Of course, amid such a bloated show, those interludes felt few and far between. The same goes for the graceful musical performances – Pink’s tribute to “The Wizard of Oz,” U2’s stirring performance of its Oscar-nominated song from “Mandela,” Bette Midler’s necrology rendition of “Wind Beneath My Wings,” Idina Menzel’s spine-tingling pipes on “Frozen’s” “Let it Go” – which didn’t exhibit much imagination in their staging.
Despite safe choices from top to bottom, the Oscars have become a political lightning rod, and this year’s telecast will likely be no exception. Cultural warriors are apt to seize upon everything from references to AIDS and gay acceptance by the winners from “Dallas Buyers Club” to Cate Blanchett’s pitch regarding the box office viability of movies starring women. Then again, it’s rare for an actor to deliver such an impassioned thanks to God, as Matthew McConaughey did.
Such gripes notwithstanding, DeGeneres is in many ways one of the few talents suited to this sort of steadfastly middle-of-the-road take on the Oscars – able to joke around with celebrities from June Squibb to Liza Minnelli to Jennifer Lawrence, without ever coming across as mean-spirited.
That’s as it should be, since there’s certainly enough nastiness and snark to go around. Let the Twitter-verse buzz about Kim Novak, John Travolta’s garbled introduction of Menzel or Midler’s clipped comment after her performance. Inside the Dolby, let the good (OK, maybe just inoffensive) times roll.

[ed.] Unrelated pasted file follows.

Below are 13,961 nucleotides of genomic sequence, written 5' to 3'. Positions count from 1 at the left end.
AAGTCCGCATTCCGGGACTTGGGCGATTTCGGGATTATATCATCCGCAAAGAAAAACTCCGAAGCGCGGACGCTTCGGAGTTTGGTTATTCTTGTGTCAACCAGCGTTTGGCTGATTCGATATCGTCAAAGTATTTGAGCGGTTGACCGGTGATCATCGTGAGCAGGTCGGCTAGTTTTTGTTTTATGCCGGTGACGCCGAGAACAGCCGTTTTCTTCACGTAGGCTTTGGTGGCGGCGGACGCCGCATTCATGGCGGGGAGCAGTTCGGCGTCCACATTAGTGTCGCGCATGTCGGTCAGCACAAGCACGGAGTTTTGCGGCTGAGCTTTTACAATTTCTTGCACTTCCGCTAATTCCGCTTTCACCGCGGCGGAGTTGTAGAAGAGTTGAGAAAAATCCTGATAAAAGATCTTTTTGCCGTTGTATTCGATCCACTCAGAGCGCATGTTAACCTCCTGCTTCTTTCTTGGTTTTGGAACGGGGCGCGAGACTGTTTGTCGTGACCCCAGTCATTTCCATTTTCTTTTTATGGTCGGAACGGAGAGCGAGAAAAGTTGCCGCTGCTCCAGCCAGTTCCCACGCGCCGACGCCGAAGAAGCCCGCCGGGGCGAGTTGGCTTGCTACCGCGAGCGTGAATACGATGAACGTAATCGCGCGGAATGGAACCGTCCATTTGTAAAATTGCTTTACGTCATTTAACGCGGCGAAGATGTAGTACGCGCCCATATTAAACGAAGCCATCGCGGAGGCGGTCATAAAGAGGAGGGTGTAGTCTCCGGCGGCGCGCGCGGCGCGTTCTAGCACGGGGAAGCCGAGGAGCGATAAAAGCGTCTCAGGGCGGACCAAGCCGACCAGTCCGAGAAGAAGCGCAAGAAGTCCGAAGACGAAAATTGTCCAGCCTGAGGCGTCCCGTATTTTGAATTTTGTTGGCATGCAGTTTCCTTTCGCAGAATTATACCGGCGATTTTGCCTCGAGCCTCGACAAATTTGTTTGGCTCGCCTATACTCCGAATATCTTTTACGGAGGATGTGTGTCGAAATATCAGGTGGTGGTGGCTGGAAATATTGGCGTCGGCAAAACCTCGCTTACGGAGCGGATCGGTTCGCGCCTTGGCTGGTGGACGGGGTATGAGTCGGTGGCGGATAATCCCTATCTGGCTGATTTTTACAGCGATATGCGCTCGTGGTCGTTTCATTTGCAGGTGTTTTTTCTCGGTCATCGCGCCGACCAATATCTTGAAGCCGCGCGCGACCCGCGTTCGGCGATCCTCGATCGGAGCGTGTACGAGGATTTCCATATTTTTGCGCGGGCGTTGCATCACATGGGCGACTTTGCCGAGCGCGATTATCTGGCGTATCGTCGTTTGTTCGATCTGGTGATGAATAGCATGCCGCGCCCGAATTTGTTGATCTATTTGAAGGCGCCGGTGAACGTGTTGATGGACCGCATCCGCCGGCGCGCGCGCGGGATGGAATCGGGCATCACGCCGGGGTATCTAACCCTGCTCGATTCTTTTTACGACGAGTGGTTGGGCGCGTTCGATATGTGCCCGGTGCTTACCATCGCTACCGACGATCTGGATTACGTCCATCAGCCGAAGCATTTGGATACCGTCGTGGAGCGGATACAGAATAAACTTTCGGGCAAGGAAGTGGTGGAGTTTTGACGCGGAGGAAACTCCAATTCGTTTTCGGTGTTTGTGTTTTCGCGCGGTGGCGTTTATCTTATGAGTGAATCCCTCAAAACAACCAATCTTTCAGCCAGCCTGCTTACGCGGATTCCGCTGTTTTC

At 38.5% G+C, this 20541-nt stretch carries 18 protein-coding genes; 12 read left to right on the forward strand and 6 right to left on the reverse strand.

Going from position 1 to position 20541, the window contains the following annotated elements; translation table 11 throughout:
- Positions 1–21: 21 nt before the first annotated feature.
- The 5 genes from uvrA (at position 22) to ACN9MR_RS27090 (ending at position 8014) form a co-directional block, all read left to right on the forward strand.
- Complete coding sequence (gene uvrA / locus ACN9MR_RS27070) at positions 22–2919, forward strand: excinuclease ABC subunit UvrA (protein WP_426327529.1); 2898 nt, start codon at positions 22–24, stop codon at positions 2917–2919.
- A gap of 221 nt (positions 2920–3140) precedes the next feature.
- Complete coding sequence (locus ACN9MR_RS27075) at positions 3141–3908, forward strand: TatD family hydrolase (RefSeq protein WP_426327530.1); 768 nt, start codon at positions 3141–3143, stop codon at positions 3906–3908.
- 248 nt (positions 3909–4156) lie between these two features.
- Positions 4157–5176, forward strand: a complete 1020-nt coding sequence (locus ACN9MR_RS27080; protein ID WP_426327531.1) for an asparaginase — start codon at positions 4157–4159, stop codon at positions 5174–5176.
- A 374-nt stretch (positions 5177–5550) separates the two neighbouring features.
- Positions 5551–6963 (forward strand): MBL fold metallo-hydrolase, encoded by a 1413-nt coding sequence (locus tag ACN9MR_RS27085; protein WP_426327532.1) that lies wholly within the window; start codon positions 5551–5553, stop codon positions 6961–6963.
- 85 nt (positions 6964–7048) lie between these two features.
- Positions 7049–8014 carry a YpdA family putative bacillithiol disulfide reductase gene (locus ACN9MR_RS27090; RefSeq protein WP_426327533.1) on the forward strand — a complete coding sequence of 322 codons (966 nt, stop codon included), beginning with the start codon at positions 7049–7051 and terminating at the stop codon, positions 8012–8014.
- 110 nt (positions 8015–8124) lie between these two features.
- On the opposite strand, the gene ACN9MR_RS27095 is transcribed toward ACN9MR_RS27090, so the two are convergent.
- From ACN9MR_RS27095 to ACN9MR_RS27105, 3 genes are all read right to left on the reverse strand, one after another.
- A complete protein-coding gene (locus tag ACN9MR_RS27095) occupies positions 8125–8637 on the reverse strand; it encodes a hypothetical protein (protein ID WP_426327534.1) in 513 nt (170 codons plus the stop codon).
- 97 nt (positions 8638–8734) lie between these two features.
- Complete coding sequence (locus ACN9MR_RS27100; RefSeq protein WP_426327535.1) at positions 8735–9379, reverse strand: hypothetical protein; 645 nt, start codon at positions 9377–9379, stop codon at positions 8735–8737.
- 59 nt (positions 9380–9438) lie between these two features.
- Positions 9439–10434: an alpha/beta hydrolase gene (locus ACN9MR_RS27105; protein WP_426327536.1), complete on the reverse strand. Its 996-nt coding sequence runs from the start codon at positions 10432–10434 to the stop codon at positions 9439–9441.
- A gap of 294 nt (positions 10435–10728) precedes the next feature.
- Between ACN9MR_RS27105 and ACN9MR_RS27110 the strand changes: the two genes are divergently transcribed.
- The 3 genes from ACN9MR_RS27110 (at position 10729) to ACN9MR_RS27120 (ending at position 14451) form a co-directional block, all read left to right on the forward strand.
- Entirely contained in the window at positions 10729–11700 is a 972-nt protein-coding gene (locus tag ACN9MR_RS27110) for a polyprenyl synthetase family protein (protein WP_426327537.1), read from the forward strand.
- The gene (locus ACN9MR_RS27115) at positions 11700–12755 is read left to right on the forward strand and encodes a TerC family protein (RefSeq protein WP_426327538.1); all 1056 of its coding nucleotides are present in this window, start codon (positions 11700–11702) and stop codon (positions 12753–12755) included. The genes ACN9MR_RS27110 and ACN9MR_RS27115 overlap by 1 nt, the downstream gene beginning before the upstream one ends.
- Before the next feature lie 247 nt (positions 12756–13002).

As for the 90-minute arrivals show, suffice it to say that bloated exercise felt about 43 minutes too long. Part of that had to with the predictable emptiness of the red-carpet banter courtesy of a “Good Morning America” team that didn’t miss a single opportunity for self-promotion — including a stiff taped bit involving latenight host Jimmy Kimmel.
All told, it was a ho-hum evening, but not an embarrassing one – a long sit, punctuated by occasional moments, and genuine suspense regarding the eventual coronation of “12 Years a Slave.” And if that sounds like a small victory, in Oscar terms, it’s the equivalent of defying gravity.
TV Review: 'The 86th Annual Academy Awards'
(Special; ABC, Sun. March 2, 8:30 p.m. ET)
Broadcast live from the Dolby Theater.
Producers, Craig Zadan, Neil Meron; supervising producer, Michael B. Seligman; director, Hamish Hamilton; writers, Kristin Gore, Amy Ozols, Jon Macks; production designer, Derek McLane; music director, William Ross; talent producer, Taryn Hurd. 3 HOURS, 34 MIN.
Host: Ellen DeGeneres
Presenters: Amy Adams, Kristen Bell, Jessica Biel, Jim Carrey, Glenn Close, Bradley Cooper, Penélope Cruz, Benedict Cumberbatch, Viola Davis, Daniel Day-Lewis, Robert De Niro, Zac Efron, Chris Evans, Sally Field, Harrison Ford, Jamie Foxx, Andrew Garfield, Jennifer Garner, Whoopi Goldberg, Joseph Gordon-Levitt, Anne Hathaway, Goldie Hawn, Chris Hemsworth, Kate Hudson, Samuel L. Jackson, Angelina Jolie, Michael B. Jordan, Anna Kendrick, Jennifer Lawrence, Matthew McConaughey, Ewan McGregor, Bill Murray, Kim Novak, Tyler Perry, Brad Pitt, Sidney Poitier, Gabourey Sidibe, Will Smith, Kevin Spacey, Jason Sudeikis, Channing Tatum, Charlize Theron, John Travolta, Christoph Waltz, Kerry Washington, Emma Watson, Naomi Watts